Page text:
When a white Volkswagen Beetle used to drive into local emergencies, victims of catastrophe and first responders felt hope in the midst of disaster: Father Jon-Stephen Hedges had arrived.
Father Jon was a local priest at the St. Athanasius Orthodox Church known for his humanitarian efforts, running towards natural disasters — such as Hurricane Katrina, the Thomas Fire and the 2014 Isla Vista tragedy — as well as helping first responders and those impacted by disasters in tending to the wounded and working alongside them
His service of the community extended beyond disaster relief, however. From 2016 to 2020, Father Jon served on the Isla Vista Community Services District Board of Directors as a founding member, focusing on providing support to I.V.’s houseless community.
On Feb. 25, 2021, Father Jon passed away from amyloidosis of the liver at the age of 73.
The Santa Barbara County Board of Supervisors unanimously voted on Tuesday, Feb. 8 to rename Isla Vista’s houseless shelter — currently named the El Colegio Project — Hedges House of Hope, after Isla Vista’s most well-known humanitarian.
Father Jon’s humanitarian work with those experiencing houselessness included a variety of projects, like when he helped convert the Pescadero Lofts into a space for houseless residents.
“My advocacy for them probably comes from, to a certain extent, the loss of one of my uncles who came back after World War II and ended up homeless, because he couldn’t quite get back on track after [a] horrible combat experience,” Hedges said in a previous article with Nexus in 2015. “He ended up dying on the streets himself while I was a young man. I watched what happened to him, and right from that point I knew that we had to do better.”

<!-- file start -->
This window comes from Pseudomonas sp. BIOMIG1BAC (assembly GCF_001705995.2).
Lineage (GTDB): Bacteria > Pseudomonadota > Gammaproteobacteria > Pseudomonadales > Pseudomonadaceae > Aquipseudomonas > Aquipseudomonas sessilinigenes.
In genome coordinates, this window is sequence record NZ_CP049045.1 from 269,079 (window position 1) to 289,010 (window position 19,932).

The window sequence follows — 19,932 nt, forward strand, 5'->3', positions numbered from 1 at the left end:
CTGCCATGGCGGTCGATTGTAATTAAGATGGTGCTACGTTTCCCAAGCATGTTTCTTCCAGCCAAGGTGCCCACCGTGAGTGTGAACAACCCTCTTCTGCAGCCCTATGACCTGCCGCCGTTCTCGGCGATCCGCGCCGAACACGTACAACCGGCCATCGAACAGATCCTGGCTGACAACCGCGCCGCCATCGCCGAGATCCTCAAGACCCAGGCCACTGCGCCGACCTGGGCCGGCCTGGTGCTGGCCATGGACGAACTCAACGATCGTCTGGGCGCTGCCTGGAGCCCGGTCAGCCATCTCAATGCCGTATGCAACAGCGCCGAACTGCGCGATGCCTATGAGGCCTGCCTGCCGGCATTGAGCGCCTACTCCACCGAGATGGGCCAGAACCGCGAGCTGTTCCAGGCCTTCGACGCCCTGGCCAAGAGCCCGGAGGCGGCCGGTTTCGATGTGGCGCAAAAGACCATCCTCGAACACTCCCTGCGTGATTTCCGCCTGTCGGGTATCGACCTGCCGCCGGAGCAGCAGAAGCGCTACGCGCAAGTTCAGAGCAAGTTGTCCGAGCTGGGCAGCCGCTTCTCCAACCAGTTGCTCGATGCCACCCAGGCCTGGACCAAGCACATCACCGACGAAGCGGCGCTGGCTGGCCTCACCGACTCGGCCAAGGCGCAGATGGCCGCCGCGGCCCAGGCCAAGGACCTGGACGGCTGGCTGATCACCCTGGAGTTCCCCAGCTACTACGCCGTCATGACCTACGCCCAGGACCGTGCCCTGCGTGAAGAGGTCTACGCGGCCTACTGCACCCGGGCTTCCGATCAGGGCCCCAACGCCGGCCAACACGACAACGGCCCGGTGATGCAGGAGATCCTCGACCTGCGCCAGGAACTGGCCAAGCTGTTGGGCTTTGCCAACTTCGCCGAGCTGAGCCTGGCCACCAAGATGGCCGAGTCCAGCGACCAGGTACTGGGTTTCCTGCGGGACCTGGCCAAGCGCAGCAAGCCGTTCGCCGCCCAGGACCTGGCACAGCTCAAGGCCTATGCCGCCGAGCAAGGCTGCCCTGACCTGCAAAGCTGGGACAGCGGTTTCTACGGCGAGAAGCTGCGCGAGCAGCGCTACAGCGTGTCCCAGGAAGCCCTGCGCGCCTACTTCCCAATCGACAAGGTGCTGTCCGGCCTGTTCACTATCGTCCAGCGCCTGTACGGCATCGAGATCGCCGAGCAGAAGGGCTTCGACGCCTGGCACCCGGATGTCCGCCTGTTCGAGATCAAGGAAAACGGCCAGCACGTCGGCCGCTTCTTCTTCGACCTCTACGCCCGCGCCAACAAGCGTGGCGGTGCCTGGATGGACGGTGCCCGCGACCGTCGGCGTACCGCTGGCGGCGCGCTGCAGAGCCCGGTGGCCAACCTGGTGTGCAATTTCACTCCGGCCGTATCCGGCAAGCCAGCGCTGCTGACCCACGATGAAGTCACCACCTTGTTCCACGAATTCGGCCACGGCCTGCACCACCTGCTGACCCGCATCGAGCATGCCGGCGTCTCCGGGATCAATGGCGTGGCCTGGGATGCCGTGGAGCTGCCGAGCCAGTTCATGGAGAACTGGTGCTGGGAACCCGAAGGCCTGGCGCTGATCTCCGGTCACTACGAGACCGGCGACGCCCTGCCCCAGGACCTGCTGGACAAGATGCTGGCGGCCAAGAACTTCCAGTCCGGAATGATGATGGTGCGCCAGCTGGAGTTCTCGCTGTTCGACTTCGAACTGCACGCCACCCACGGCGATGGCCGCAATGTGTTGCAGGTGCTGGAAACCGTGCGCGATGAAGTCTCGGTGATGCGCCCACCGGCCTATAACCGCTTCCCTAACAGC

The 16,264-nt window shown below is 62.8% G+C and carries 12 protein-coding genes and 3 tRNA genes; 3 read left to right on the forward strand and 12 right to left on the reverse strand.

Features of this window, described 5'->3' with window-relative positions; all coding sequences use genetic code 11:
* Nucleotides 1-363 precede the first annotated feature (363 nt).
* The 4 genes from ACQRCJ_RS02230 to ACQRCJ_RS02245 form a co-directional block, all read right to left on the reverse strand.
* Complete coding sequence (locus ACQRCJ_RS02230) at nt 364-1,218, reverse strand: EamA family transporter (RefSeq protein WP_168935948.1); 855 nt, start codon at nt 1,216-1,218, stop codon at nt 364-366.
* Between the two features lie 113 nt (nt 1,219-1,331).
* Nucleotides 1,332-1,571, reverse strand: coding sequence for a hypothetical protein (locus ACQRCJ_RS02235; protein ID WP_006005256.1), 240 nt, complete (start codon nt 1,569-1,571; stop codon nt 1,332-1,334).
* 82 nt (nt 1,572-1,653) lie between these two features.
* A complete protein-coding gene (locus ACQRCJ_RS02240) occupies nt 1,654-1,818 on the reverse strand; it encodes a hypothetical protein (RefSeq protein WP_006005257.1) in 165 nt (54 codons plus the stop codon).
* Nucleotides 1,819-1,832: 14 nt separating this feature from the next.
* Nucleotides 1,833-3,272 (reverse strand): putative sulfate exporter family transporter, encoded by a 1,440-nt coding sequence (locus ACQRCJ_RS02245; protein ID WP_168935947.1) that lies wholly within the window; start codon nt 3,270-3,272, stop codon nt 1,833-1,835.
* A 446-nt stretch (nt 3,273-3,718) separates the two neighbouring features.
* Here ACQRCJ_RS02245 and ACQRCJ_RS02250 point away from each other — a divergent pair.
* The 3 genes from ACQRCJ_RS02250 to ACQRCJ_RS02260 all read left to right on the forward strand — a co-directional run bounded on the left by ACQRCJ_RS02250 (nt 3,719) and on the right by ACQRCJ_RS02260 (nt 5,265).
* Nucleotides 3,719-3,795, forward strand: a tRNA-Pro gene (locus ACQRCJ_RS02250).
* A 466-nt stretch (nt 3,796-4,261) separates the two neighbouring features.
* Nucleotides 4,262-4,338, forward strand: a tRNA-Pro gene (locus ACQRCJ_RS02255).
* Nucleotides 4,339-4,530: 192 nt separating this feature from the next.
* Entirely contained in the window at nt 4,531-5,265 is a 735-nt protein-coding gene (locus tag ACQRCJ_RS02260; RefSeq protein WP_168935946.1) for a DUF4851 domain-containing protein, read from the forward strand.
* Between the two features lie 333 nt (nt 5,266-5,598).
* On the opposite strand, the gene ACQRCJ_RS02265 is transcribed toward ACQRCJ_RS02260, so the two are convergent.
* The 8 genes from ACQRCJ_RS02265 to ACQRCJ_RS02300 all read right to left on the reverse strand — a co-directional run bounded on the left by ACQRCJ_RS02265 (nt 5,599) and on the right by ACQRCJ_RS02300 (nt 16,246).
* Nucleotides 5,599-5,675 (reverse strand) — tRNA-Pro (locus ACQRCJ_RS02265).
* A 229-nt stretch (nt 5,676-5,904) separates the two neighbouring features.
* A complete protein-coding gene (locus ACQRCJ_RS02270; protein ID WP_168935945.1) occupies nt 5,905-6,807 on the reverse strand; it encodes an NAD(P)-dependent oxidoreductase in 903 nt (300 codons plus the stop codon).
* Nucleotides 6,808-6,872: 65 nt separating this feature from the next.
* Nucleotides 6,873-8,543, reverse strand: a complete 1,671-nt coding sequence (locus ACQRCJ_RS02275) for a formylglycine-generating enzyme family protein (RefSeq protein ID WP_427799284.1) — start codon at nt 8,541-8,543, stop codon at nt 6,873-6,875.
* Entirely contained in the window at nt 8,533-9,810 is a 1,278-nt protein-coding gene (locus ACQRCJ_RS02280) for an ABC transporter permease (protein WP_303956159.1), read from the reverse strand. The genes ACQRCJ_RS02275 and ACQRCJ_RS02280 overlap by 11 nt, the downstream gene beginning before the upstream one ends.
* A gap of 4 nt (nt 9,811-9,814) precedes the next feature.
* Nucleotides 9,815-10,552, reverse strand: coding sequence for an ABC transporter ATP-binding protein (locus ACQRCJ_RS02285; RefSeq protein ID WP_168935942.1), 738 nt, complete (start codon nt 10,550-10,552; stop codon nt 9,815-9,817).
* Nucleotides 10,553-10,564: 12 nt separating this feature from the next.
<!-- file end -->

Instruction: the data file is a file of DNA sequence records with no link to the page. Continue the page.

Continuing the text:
Melissa Hedges, Father Jon’s wife, met Father Jon when she was 17 years old. The two got married a year later and remained married for over 50 years.
“He was a priest to the unchurched,” she said. “These people could, no matter who they were, they could be his dear friend. No matter what kind of trouble they were in.”
Father Jon began engaging in humanitarian work in 2001, hoping to apply the principles of helping those experiencing houselessness in disaster zones.
“He realized that when he was helping people on the street that were without houses, houseless, homeless — that when you get into a disaster, that’s the same situation,” Melissa Hedges said. “Everybody in disasters is suddenly without a house, right? And so he said, ‘The things that we’re doing here and learning here, we should be able to do that in a disaster.’”
Father Jon responded to several disasters across the country, including Hurricane Katrina, Hurricane Ike, Superstorm Hurricane Sandy and Hurricane Matthew. Melissa Hedges said Father Jon was often gone from home, lending support for local and national crises.
“He was gone all the time. But I was used to that, because he had these exciting, important things that he needed to do, and I always had a dog and a cat, keeping me company,” Melissa Hedges said. “I’m kind of in an odd spot right now because he’s gone. But isn’t he gonna walk in through the door, right? Like he always has?”
“My heart doesn’t understand what’s happened. So, to have them name the building after him … I mean, time marches on and memories fade … but the fact that they’re going to name [the houseless shelter] Hedges House of Hope, and [hope is] really what he would bring to people, like Dr. Prystowsky.”